I leave home each weekday perfectly attired and coiffed for work. I take inordinate care to look professional and appear my best, paying attention to every detail from hair to make up to the dress and heels that complement my forecast for the day ahead. A flatiron, Sephora, Spanx, push-up bras, Tahari dresses, and three-inch pumps are my trusted and loyal friends; partners in creating an image to match my projected personality and outlook on life.
From my early days at IBM, I came to understand that perception is reality and that you only have one shot at getting that “first impression” rose. So I don’t take chances with my appearance. I’ve also learned that you never know who you may meet and how or when he or she could end up changing your life if the chemistry is right.
Despite all this, I confess that I am FAR from perfect. It was only last week that I was overcome with feelings of inadequacy and embarrassment — and even tears — when I went shopping for a new bathing suit. (Way to bring on the insecurities!)
For as long as I can remember, buying bathing suits has been a torturous affair. First of all, the lighting in store dressing rooms is horrible. Do they not understand that fluorescent lights cast aging shadows and do not flatter women’s complexions? Next, three-way mirrors are cruel. Why would anyone want to see their cellulite in triplicate? Then there is the issue of the bathing suits themselves. Why can’t someone design something that actually fits and flatters the figure of a real woman? I always have to try on hundreds to find a one-piece that is marginally acceptable.
Today I had a mini “Aha!” moment. Facebook circulated a BuzzFeedNews post called “We Tried On Victoria’s Secret Bathing Suits And This Is What Happened.” It is about a group of women from the BuzzFeed staff who decided to turn themselves into Victoria’s Secret swimsuit models by donning a suit and striking a pose that copied those assumed by real models. I have to say up front that I admire their candor and bravery. I wouldn’t have had the nerve (unless I became a bodybuilder and underwent massive amounts of plastic surgery), so kudos to them.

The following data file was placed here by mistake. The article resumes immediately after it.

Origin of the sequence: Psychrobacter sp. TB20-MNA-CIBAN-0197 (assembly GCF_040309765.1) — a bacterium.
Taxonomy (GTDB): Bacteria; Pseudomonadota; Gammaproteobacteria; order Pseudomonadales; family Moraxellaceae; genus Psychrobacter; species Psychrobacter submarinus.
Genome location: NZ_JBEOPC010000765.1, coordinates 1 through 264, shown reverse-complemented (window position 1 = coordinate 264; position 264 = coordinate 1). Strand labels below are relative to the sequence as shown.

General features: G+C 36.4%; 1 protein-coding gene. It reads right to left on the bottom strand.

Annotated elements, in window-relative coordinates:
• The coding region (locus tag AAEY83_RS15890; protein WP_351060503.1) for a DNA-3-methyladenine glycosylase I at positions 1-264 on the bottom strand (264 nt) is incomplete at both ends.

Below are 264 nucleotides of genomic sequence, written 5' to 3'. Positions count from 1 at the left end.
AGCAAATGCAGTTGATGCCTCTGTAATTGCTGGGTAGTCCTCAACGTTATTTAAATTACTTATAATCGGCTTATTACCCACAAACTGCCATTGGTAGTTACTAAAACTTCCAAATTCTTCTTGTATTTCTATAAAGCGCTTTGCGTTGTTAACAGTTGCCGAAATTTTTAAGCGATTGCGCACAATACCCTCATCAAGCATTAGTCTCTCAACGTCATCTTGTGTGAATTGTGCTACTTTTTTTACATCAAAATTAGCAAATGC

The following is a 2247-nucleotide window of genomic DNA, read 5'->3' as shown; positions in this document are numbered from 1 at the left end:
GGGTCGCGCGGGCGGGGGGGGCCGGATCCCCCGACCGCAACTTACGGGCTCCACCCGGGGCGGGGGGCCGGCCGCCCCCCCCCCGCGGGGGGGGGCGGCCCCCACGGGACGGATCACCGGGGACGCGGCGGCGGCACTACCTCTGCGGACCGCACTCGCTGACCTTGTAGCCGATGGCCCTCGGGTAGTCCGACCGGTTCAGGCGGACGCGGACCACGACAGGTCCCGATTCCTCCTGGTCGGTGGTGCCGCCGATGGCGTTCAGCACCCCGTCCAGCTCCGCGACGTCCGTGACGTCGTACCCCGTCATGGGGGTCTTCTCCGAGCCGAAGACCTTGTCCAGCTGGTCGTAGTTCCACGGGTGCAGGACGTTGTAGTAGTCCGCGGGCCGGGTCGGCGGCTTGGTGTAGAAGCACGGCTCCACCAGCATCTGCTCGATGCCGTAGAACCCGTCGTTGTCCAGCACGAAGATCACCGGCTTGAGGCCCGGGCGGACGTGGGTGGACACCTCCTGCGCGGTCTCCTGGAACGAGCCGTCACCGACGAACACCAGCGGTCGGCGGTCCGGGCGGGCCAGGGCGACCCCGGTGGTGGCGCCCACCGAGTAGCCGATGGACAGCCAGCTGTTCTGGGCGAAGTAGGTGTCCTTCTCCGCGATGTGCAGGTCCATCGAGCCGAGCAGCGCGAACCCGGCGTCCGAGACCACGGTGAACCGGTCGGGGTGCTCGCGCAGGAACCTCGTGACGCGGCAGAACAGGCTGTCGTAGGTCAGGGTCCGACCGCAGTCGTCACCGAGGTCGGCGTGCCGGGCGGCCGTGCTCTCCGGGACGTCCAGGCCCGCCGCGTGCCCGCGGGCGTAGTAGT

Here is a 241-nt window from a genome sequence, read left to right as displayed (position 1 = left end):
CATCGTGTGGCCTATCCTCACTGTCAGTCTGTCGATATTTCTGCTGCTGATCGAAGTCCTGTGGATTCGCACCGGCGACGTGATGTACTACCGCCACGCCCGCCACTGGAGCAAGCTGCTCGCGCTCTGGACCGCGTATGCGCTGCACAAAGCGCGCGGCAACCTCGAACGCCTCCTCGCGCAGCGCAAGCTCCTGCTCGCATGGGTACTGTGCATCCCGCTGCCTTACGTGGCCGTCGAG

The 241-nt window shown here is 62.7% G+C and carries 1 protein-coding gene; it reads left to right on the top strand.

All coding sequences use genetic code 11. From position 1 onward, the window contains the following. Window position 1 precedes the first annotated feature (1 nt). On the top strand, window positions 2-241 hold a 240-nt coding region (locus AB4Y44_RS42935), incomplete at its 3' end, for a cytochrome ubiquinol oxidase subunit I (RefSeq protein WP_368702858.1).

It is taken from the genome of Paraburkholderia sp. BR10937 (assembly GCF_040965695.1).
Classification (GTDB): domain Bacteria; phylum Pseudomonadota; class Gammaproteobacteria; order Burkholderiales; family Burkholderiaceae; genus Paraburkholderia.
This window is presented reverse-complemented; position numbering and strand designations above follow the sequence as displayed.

Why did they do this? For decades now, women have watched men drool over Sports Illustrated’s annual swimsuit editions, Victoria’s Secret fashion shows, or any number of girlie magazines. Even if we all know that many of the bodies depicted have plastic parts (think toys!) or that the photographs are airbrushed, images of beauty are portrayed in ways that “normal” women simply cannot aspire or live up to. They make us feel blah about ourselves. So, the BuzzFeed team wanted to shed a light on what real beauty looks like.
And what did they learn in the process? Stop trying to compare yourself to models; there are more of us than them. (And if that’s what he wants you to be, dump him!) Any sized woman can be fabulous and sexy, even with scars and stretch-marks and something to grab on to. Celebrate your body and do what makes YOU happy. Remember that having and radiating confidence is what makes you beautiful. And finally, the world is a runway for all of us…so proudly strut your stuff.
Okay. I found and bought a two-piece bathing suit. My first in years and years. I’m going on vacation and will wear it. Now I just have to channel my alter ego — pretending I’m wearing my favorite red, silky Tahari dress…